By Praveen Gulabrani, Global Practice Head, Risk and Compliance Practice at Infosys
Debate around the implementation of Basel III has raged since the Basel Committee first announced its arrival in 2010. Trying to define and implement the regulation is proving to be a huge coordination effort, as regulators attempt to achieve consensus across various countries and market participants. Unsurprisingly, the legislation has been criticised for forcing additional regulation on an already compliance-heavy industry, especially at a time when global economies are under stress. For this reason, the Basel Committee has increased the allotted time that banks have to implement these guidelines. However, even with these delays, there is no question that the reforms are coming and banks must be ready. To make this process as painless as possible, banks will have to look to technology to help them. Whether it is in enabling the integration of new reporting systems or more accurately tracking and managing risk; technology will undoubtedly play a pivotal role in ensuring banks meet Basel III requirements, and in the long run, show the sceptics how the regulation can be beneficial.
Holding adoption back
Current challenges that banks are facing while implementing Basel III programmes can be grouped under the following areas:
The details still need ironing out – There is some ambiguity on the interpretation of the regulation since a lot of assumptions were made regarding the final rules. Even today, those final rules are somewhat ambiguous or under review with confusion existing around the requirements for trading book positions and counter party credit risk exposures (CCR) framework, adjustments of limit systems for new capital and liquidity ratios.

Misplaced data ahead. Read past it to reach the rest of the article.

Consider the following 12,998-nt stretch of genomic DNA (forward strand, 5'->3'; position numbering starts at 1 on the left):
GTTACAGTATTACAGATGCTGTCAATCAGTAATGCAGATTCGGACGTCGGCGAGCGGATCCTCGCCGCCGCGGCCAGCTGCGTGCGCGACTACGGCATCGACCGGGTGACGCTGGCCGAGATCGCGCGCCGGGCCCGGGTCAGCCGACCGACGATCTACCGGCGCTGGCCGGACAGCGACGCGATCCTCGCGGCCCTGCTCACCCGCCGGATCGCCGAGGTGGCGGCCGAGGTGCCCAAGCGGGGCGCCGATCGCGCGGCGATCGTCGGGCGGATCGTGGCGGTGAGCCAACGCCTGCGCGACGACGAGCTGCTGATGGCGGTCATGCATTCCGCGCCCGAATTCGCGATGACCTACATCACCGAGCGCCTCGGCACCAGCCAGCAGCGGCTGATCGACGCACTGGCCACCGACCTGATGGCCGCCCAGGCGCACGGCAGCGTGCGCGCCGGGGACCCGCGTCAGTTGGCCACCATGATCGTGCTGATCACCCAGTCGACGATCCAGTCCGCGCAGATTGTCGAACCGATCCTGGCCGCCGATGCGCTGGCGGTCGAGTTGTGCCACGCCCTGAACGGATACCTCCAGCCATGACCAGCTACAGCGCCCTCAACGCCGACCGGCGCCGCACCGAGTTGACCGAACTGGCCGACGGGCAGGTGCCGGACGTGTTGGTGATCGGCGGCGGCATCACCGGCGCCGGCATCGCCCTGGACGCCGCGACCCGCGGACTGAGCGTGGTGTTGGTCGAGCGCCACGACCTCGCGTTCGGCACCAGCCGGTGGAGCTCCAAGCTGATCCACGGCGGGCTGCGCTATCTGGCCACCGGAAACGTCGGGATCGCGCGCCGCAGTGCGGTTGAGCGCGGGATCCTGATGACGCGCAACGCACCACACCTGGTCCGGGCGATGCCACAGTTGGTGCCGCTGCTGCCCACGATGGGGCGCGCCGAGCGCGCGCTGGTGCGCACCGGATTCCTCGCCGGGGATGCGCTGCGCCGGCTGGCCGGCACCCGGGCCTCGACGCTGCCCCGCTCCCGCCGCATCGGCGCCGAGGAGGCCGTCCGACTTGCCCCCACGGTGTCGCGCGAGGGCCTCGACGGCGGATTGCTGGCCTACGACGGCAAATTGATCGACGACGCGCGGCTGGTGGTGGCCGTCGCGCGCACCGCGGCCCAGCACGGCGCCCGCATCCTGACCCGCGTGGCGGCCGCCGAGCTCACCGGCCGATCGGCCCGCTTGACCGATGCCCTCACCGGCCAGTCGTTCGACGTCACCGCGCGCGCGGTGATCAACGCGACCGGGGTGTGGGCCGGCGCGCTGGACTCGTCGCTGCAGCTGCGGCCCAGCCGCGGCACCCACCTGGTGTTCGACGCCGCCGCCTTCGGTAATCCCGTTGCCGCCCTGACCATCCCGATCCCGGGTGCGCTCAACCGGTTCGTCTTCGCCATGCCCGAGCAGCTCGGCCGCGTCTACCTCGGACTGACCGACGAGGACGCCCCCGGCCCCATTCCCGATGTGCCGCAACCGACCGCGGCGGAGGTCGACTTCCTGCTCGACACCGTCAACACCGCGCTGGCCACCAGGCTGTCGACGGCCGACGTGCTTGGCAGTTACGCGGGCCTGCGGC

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New operational frameworks needed –Basel III requires banks to think about their operations in a whole new way. For example, the requirement for more regulatory capital lending that is designed to reduce Return on Equity (ROE), as well as higher capital requirements and buffers, are forcing banks to look for new sources of funding. Furthermore, the additional and more stringent regulatory requirements for risky business activities, such as derivatives, securitisation and trade finance guarantees, are forcing banks to reprioritise their business operations.
Lack of supporting technology – On the technology side, banks are struggling with a lack of credible, quality data needed to support these new requirements. In addition, even if they had the right information, they are unable to effectively integrate it with existing risk systems and reporting applications because of the different formats and inaccuracies within the information. The data is sometimes duplicate or incomplete, and it needs a significant data transformation effort to get a single view of the customer. Furthermore, Basel III has introduced requirements for evaluating risk across new areas,such asOver The Counter (OTC) derivatives, that were previously unregulated and therefore now require additional tools for storing, tracking, and reporting.